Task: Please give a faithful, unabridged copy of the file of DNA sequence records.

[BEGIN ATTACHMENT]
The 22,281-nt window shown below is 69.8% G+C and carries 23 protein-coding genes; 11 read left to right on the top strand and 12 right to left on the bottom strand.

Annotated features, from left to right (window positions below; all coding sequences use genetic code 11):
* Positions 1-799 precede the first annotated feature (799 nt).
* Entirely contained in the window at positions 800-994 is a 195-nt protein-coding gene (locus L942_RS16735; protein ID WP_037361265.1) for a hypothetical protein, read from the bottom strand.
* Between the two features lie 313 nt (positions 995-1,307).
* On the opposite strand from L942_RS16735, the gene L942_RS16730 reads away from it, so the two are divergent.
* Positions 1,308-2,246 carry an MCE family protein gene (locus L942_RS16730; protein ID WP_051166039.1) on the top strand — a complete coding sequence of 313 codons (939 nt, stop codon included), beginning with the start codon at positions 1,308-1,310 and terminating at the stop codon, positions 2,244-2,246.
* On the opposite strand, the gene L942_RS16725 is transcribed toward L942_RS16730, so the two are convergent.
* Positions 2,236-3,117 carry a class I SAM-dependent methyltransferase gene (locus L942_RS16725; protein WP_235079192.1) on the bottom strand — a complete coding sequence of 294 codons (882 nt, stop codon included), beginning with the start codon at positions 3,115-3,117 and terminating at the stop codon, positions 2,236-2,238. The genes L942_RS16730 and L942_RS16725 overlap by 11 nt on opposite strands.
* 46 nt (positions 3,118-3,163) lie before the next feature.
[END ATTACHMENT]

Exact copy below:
The 22,281-nt window shown below is 69.8% G+C and carries 23 protein-coding genes; 11 read left to right on the top strand and 12 right to left on the bottom strand.

Annotated features, from left to right (window positions below; all coding sequences use genetic code 11):
* Positions 1-799 precede the first annotated feature (799 nt).
* Entirely contained in the window at positions 800-994 is a 195-nt protein-coding gene (locus L942_RS16735; protein ID WP_037361265.1) for a hypothetical protein, read from the bottom strand.
* Between the two features lie 313 nt (positions 995-1,307).
* On the opposite strand from L942_RS16735, the gene L942_RS16730 reads away from it, so the two are divergent.
* Positions 1,308-2,246 carry an MCE family protein gene (locus L942_RS16730; protein ID WP_051166039.1) on the top strand — a complete coding sequence of 313 codons (939 nt, stop codon included), beginning with the start codon at positions 1,308-1,310 and terminating at the stop codon, positions 2,244-2,246.
* On the opposite strand, the gene L942_RS16725 is transcribed toward L942_RS16730, so the two are convergent.
* Positions 2,236-3,117 carry a class I SAM-dependent methyltransferase gene (locus L942_RS16725; protein WP_235079192.1) on the bottom strand — a complete coding sequence of 294 codons (882 nt, stop codon included), beginning with the start codon at positions 3,115-3,117 and terminating at the stop codon, positions 2,236-2,238. The genes L942_RS16730 and L942_RS16725 overlap by 11 nt on opposite strands.
* 46 nt (positions 3,118-3,163) lie before the next feature.